WARNING: There will be a test.
The US Department of Defense and its representatives continually use the word Counterinsurgency, or its acronym COIN, to describe the US efforts to secure, pacify and stabilize various countries such as Vietnam in the 60’s and Iraq, Afghanistan and Somalia currently.
But we also know that the Pentagon is known around the world for invading, occupying and destabilizing countries. Many people around the world correctly recognize that “offense” doesn’t mean “defense” and that “destabilize” doesn’t mean “stabilize.” All Americans recognize that “security” doesn’t mean “insecurity.”
But what about the term Counterinsurgency? Do we give the Pentagon a bye on this particular word, when we know that all their other definitions are pure horsepucky? Should we just blindly accept that what US forces are doing in other countries is Counterinsurgency, and that US opponents are dead-enders, terrorists and insurgents?
Of course not. At JWN nobody gets a free ride where the truth is concerned.
Let’s look at the DOD Dictionary for two definitions:
counterinsurgency: Those military, paramilitary, political, economic, psychological, and civic actions taken by a government to defeat insurgency. Also called COIN.
insurgency: An organized movement aimed at the overthrow of a constituted government through use of subversion and armed conflict.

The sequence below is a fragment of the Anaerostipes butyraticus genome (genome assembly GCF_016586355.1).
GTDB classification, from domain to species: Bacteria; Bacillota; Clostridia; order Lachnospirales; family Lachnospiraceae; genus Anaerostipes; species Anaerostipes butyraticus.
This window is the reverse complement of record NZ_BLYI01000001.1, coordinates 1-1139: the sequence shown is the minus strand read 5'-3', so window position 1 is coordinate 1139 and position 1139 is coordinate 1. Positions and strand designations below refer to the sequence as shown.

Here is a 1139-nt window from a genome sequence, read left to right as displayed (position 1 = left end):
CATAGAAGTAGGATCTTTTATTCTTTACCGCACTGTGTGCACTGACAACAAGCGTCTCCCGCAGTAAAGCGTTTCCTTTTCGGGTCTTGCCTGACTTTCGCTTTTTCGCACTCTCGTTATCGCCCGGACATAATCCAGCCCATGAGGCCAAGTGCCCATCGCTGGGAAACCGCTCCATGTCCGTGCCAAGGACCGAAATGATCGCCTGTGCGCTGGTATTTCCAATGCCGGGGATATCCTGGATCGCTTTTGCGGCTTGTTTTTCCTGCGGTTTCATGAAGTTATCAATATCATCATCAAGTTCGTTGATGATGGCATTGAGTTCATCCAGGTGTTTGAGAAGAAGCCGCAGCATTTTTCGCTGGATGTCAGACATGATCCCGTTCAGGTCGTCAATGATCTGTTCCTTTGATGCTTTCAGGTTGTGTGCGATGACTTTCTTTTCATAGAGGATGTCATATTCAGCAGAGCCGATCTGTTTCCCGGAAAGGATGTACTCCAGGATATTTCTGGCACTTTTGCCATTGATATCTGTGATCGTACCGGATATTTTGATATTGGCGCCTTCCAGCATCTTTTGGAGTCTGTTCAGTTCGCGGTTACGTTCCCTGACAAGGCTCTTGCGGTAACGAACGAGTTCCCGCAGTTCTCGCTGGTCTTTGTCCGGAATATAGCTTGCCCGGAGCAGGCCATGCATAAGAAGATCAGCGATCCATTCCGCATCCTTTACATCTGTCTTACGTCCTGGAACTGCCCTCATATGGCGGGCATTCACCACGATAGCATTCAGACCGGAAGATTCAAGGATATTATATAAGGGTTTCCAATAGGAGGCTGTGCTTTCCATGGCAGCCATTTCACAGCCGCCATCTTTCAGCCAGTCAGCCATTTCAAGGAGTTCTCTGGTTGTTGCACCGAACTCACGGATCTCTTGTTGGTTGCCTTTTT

Well, slap me upside the head. It looks like according to the Pentagon’s own definitions that when the US overthrows a constituted government it is an insurgency! Son of a gun.
And when this insurgency results in a foreign military occupation that is resisted, which is quite natural and something you or I would do, then it’s not a counterinsurgency, it’s something else. There is no counterinsurgency, according to the DOD definition.
To stress the point, the resistance to the occupation resulting from the insurgency cannot itself be an insurgency, and therefore there can be no counterinsurgency (susequent to the initial resistance of the invaded government to defeat the US military).
This makes it crystal clear that General David Petraeus’s book on counterinsurgency, US Army Field Manual FM 3-24, “Counterinsurgency,” is really a book on, firstly, how to conduct an insurgency, undercutting any resilient government resistance, and mostly on how to overcome the subsequent occupation resistance. It is not a book on counterinsurgency.
We knew it all the time, didn’t we. The Pentagon is perfectly consistent in its reversal of the meanings of common terms.
Now the test, and no peeking:
1. COIN is-
a. something you throw in a fountain
b. a revolt of the counter help at McDonald’s
c. a government’s efforts to preserve itself
2. An insurgency is –
a. an emergency incision
b. resistance to US military forces
c. an overthrow of a constituted government
3. The Pentagon gets high marks for –
a. military success
c. consistency in fabrication
If you guessed, er, chose all the answers that begin with one of Helena’s initials you maxed the test. Congratulations!
Don Bacon is a retired army officer who founded the Smedley Butler Society several years ago because, as General Butler said, war is a racket.